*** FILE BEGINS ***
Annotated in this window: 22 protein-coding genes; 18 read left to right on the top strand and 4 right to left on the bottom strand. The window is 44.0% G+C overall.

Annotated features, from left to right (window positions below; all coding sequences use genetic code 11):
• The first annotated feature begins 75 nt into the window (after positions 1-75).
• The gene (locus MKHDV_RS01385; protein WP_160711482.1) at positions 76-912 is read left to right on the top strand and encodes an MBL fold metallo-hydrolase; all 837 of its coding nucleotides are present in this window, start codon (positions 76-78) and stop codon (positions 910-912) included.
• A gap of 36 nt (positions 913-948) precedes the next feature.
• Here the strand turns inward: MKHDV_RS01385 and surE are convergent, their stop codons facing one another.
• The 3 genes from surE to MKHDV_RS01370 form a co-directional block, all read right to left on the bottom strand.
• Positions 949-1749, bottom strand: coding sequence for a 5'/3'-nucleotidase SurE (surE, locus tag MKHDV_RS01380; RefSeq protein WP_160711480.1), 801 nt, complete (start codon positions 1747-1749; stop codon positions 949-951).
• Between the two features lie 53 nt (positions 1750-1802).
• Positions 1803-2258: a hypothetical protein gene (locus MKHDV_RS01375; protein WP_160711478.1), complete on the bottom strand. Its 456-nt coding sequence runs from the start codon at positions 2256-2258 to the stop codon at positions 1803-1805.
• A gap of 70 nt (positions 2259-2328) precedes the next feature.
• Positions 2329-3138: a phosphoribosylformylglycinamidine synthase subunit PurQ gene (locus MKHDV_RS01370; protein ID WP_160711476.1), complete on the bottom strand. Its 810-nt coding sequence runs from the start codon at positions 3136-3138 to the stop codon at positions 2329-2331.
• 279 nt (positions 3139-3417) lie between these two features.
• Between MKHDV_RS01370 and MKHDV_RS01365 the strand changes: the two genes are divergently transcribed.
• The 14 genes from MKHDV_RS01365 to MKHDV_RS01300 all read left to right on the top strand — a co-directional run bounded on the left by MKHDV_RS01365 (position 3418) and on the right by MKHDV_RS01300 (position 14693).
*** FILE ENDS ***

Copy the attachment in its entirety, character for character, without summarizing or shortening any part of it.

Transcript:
Annotated in this window: 22 protein-coding genes; 18 read left to right on the top strand and 4 right to left on the bottom strand. The window is 44.0% G+C overall.

Annotated features, from left to right (window positions below; all coding sequences use genetic code 11):
• The first annotated feature begins 75 nt into the window (after positions 1-75).
• The gene (locus MKHDV_RS01385; protein WP_160711482.1) at positions 76-912 is read left to right on the top strand and encodes an MBL fold metallo-hydrolase; all 837 of its coding nucleotides are present in this window, start codon (positions 76-78) and stop codon (positions 910-912) included.
• A gap of 36 nt (positions 913-948) precedes the next feature.
• Here the strand turns inward: MKHDV_RS01385 and surE are convergent, their stop codons facing one another.
• The 3 genes from surE to MKHDV_RS01370 form a co-directional block, all read right to left on the bottom strand.
• Positions 949-1749, bottom strand: coding sequence for a 5'/3'-nucleotidase SurE (surE, locus tag MKHDV_RS01380; RefSeq protein WP_160711480.1), 801 nt, complete (start codon positions 1747-1749; stop codon positions 949-951).
• Between the two features lie 53 nt (positions 1750-1802).
• Positions 1803-2258: a hypothetical protein gene (locus MKHDV_RS01375; protein WP_160711478.1), complete on the bottom strand. Its 456-nt coding sequence runs from the start codon at positions 2256-2258 to the stop codon at positions 1803-1805.
• A gap of 70 nt (positions 2259-2328) precedes the next feature.
• Positions 2329-3138: a phosphoribosylformylglycinamidine synthase subunit PurQ gene (locus MKHDV_RS01370; protein ID WP_160711476.1), complete on the bottom strand. Its 810-nt coding sequence runs from the start codon at positions 3136-3138 to the stop codon at positions 2329-2331.
• 279 nt (positions 3139-3417) lie between these two features.
• Between MKHDV_RS01370 and MKHDV_RS01365 the strand changes: the two genes are divergently transcribed.
• The 14 genes from MKHDV_RS01365 to MKHDV_RS01300 all read left to right on the top strand — a co-directional run bounded on the left by MKHDV_RS01365 (position 3418) and on the right by MKHDV_RS01300 (position 14693).